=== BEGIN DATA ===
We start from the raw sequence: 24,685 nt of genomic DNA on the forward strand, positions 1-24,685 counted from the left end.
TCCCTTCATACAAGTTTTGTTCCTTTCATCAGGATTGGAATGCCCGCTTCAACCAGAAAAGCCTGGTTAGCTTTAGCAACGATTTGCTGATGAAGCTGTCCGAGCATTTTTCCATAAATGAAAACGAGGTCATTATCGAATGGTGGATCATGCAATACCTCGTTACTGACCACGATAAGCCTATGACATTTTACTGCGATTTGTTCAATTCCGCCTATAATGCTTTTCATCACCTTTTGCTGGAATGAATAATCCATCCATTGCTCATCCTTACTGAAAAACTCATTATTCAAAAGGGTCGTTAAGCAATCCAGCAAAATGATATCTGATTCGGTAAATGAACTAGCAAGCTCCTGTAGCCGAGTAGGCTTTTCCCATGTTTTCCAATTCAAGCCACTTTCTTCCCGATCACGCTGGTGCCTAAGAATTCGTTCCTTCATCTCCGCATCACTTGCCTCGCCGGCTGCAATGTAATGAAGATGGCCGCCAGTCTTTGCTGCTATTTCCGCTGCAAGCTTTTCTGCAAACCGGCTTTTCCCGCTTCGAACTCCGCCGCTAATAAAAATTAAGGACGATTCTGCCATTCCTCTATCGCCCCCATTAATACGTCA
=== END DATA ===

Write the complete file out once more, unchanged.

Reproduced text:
We start from the raw sequence: 24,685 nt of genomic DNA on the forward strand, positions 1-24,685 counted from the left end.
TCCCTTCATACAAGTTTTGTTCCTTTCATCAGGATTGGAATGCCCGCTTCAACCAGAAAAGCCTGGTTAGCTTTAGCAACGATTTGCTGATGAAGCTGTCCGAGCATTTTTCCATAAATGAAAACGAGGTCATTATCGAATGGTGGATCATGCAATACCTCGTTACTGACCACGATAAGCCTATGACATTTTACTGCGATTTGTTCAATTCCGCCTATAATGCTTTTCATCACCTTTTGCTGGAATGAATAATCCATCCATTGCTCATCCTTACTGAAAAACTCATTATTCAAAAGGGTCGTTAAGCAATCCAGCAAAATGATATCTGATTCGGTAAATGAACTAGCAAGCTCCTGTAGCCGAGTAGGCTTTTCCCATGTTTTCCAATTCAAGCCACTTTCTTCCCGATCACGCTGGTGCCTAAGAATTCGTTCCTTCATCTCCGCATCACTTGCCTCGCCGGCTGCAATGTAATGAAGATGGCCGCCAGTCTTTGCTGCTATTTCCGCTGCAAGCTTTTCTGCAAACCGGCTTTTCCCGCTTCGAACTCCGCCGCTAATAAAAATTAAGGACGATTCTGCCATTCCTCTATCGCCCCCATTAATACGTCA